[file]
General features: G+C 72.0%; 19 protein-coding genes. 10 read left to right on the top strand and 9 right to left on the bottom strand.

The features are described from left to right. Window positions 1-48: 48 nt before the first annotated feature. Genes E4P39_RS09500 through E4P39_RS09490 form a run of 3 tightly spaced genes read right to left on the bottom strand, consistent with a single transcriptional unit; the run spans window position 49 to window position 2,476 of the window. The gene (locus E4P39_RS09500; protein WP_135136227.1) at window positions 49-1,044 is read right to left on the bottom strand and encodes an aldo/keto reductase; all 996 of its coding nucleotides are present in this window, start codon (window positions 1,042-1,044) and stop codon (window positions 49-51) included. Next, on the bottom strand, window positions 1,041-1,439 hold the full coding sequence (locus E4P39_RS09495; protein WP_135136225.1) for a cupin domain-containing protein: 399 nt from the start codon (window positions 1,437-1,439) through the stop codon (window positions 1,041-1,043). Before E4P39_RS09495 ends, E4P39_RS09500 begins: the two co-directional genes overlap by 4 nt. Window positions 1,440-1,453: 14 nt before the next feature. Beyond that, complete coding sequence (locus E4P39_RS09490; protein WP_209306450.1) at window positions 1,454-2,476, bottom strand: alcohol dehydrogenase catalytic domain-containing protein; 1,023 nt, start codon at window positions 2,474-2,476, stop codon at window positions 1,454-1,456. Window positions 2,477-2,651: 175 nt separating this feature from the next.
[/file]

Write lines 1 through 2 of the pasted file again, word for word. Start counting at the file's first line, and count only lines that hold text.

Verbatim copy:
General features: G+C 72.0%; 19 protein-coding genes. 10 read left to right on the top strand and 9 right to left on the bottom strand.

The features are described from left to right. Window positions 1-48: 48 nt before the first annotated feature. Genes E4P39_RS09500 through E4P39_RS09490 form a run of 3 tightly spaced genes read right to left on the bottom strand, consistent with a single transcriptional unit; the run spans window position 49 to window position 2,476 of the window. The gene (locus E4P39_RS09500; protein WP_135136227.1) at window positions 49-1,044 is read right to left on the bottom strand and encodes an aldo/keto reductase; all 996 of its coding nucleotides are present in this window, start codon (window positions 1,042-1,044) and stop codon (window positions 49-51) included. Next, on the bottom strand, window positions 1,041-1,439 hold the full coding sequence (locus E4P39_RS09495; protein WP_135136225.1) for a cupin domain-containing protein: 399 nt from the start codon (window positions 1,437-1,439) through the stop codon (window positions 1,041-1,043). Before E4P39_RS09495 ends, E4P39_RS09500 begins: the two co-directional genes overlap by 4 nt. Window positions 1,440-1,453: 14 nt before the next feature. Beyond that, complete coding sequence (locus E4P39_RS09490; protein WP_209306450.1) at window positions 1,454-2,476, bottom strand: alcohol dehydrogenase catalytic domain-containing protein; 1,023 nt, start codon at window positions 2,474-2,476, stop codon at window positions 1,454-1,456. Window positions 2,477-2,651: 175 nt separating this feature from the next.